She frowned, walked back into the dining room, and narrowly avoided being kicked by the drunk guy. She stepped around him and looked around the room. “Well, it’s not like the water is going to do more damage than the beer,” she muttered, then dumped the entire glass of water onto his head.

He spluttered, shaking water out of his hair like a dog. “What was that for?” he demanded.

She shrugged. “You’re drunk. The flailing was getting annoying. I’m Bast. What’s your name?”

“Aidan,” he muttered, still not dropping the accent.

“Well, Aidan, I’m going to find out the number for the petting zoo, then I’m going to find some good hangover food, then I’m going to find my missing roommates. Want to tag along?”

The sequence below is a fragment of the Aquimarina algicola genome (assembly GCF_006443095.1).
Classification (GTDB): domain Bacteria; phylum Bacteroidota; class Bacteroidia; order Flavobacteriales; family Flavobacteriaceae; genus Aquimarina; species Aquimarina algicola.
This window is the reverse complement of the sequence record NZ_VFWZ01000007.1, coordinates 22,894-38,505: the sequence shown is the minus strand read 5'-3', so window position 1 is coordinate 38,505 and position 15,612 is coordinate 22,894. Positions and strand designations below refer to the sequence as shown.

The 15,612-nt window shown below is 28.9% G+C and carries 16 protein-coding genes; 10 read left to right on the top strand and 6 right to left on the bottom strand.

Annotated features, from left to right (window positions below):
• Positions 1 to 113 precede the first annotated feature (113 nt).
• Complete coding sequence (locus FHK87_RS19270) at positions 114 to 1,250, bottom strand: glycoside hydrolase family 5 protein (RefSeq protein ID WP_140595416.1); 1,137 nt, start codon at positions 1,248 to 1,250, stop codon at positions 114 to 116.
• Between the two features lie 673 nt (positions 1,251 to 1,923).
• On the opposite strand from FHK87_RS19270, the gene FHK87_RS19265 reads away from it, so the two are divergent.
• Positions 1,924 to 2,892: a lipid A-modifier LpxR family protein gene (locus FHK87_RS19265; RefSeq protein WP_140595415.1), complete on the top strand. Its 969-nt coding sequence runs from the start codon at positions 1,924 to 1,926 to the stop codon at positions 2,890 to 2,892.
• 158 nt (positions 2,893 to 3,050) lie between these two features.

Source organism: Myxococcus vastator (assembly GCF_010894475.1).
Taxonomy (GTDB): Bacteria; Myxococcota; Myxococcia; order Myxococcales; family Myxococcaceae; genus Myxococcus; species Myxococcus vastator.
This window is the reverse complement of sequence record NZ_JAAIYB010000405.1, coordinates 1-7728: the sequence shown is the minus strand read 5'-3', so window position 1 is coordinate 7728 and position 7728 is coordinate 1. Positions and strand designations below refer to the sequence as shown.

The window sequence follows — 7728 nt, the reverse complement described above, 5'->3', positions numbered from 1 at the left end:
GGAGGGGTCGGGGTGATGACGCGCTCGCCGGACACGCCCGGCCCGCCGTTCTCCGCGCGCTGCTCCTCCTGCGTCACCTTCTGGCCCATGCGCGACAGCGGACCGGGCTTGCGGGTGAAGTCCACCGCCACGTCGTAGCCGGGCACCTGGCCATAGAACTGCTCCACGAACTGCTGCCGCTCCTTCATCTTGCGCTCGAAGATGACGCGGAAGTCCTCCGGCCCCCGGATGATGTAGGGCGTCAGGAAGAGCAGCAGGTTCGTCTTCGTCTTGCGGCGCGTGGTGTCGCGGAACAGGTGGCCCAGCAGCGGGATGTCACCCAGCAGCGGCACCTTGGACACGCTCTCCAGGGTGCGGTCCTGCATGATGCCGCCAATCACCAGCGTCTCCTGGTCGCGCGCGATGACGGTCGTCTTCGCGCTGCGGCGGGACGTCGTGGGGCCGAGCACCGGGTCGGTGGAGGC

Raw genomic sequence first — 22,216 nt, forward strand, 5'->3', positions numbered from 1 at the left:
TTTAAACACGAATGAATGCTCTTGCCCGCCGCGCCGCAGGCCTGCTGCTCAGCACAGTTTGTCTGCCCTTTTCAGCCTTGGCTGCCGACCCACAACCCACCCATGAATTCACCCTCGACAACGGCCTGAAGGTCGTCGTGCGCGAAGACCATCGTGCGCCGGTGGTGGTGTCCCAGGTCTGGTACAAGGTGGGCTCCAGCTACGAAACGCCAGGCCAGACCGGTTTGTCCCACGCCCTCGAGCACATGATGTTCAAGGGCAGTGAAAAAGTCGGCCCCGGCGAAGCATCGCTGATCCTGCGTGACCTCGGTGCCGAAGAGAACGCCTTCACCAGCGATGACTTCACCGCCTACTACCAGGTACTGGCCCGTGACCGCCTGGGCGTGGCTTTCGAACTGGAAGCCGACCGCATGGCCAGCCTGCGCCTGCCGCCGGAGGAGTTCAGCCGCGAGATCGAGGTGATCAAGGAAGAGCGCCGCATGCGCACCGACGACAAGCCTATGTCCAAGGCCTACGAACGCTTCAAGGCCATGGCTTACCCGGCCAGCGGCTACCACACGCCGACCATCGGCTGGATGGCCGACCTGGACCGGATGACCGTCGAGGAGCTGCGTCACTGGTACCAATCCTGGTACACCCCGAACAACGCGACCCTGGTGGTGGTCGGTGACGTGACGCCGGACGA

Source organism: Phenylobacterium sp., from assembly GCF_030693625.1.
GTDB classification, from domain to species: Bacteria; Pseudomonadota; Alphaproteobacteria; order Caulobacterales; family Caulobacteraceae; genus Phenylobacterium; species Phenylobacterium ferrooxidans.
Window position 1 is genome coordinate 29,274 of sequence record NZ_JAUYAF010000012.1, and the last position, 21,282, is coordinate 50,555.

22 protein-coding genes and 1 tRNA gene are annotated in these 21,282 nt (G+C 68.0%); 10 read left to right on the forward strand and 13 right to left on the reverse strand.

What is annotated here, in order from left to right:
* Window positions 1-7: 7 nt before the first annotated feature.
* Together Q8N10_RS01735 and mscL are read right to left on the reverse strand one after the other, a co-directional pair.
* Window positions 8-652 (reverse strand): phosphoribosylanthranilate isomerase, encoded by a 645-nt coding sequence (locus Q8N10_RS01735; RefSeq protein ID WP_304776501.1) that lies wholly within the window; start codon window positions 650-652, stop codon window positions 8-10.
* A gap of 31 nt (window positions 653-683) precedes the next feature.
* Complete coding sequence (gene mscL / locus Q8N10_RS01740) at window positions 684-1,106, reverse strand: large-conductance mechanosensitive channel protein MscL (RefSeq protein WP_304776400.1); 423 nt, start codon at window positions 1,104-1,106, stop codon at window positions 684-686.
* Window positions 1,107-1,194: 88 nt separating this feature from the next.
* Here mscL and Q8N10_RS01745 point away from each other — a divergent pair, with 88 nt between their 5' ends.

“Will you feed me?”

“Will you stop trying to run away?”

“Deal.”

A few minutes later they were on their way to taco bell in Bast’s SUV.

“No, we have all of our goats.”

“Okay. Er, do you know of any farms anywhere nearby that might have goats?”

“Uh, no. I guess he’s yours now, miss. Best of luck.” the man hung up.

She sighed, muttering curses under her breath. “I take it it’s bad news?”

“I’m now a proud owner of a goat. What’s with the accent?”

“I don’t have an accent, you have an accent.”

“You have a Scottish accent,” she insisted.

“You have a Midwestern accent,” he countered. “I’m FROM Scotland. If today’s Sunday, I got in last night. Still not entirely certain how I ended up here.”

“Why would you come to Madison, Missouri of all places?”

“Is that where I am? I think I was supposed to be in Kansas City. You should name him Jeffrey.”

“What?”

“The goat. He looked like a Jeffrey.”

“Do you know how he got there?”